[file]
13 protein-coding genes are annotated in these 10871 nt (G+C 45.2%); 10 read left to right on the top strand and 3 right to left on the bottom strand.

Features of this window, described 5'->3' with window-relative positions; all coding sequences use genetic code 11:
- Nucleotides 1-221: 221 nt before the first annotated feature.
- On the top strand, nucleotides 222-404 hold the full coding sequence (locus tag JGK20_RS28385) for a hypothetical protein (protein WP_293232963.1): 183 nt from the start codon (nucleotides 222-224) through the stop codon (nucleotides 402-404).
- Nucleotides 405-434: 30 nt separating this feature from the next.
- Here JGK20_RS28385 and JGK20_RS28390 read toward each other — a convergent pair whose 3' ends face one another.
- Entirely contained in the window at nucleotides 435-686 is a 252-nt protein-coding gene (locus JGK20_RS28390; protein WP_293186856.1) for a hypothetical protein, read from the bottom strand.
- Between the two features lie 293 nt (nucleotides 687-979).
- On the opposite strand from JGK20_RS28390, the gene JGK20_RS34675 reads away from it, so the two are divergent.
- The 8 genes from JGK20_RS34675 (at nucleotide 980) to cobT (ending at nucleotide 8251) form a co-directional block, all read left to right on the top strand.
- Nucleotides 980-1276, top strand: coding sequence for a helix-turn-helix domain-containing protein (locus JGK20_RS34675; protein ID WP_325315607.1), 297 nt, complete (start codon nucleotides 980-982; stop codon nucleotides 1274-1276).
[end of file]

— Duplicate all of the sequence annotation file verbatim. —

13 protein-coding genes are annotated in these 10871 nt (G+C 45.2%); 10 read left to right on the top strand and 3 right to left on the bottom strand.

Features of this window, described 5'->3' with window-relative positions; all coding sequences use genetic code 11:
- Nucleotides 1-221: 221 nt before the first annotated feature.
- On the top strand, nucleotides 222-404 hold the full coding sequence (locus tag JGK20_RS28385) for a hypothetical protein (protein WP_293232963.1): 183 nt from the start codon (nucleotides 222-224) through the stop codon (nucleotides 402-404).
- Nucleotides 405-434: 30 nt separating this feature from the next.
- Here JGK20_RS28385 and JGK20_RS28390 read toward each other — a convergent pair whose 3' ends face one another.
- Entirely contained in the window at nucleotides 435-686 is a 252-nt protein-coding gene (locus JGK20_RS28390; protein WP_293186856.1) for a hypothetical protein, read from the bottom strand.
- Between the two features lie 293 nt (nucleotides 687-979).
- On the opposite strand from JGK20_RS28390, the gene JGK20_RS34675 reads away from it, so the two are divergent.
- The 8 genes from JGK20_RS34675 (at nucleotide 980) to cobT (ending at nucleotide 8251) form a co-directional block, all read left to right on the top strand.
- Nucleotides 980-1276, top strand: coding sequence for a helix-turn-helix domain-containing protein (locus JGK20_RS34675; protein ID WP_325315607.1), 297 nt, complete (start codon nucleotides 980-982; stop codon nucleotides 1274-1276).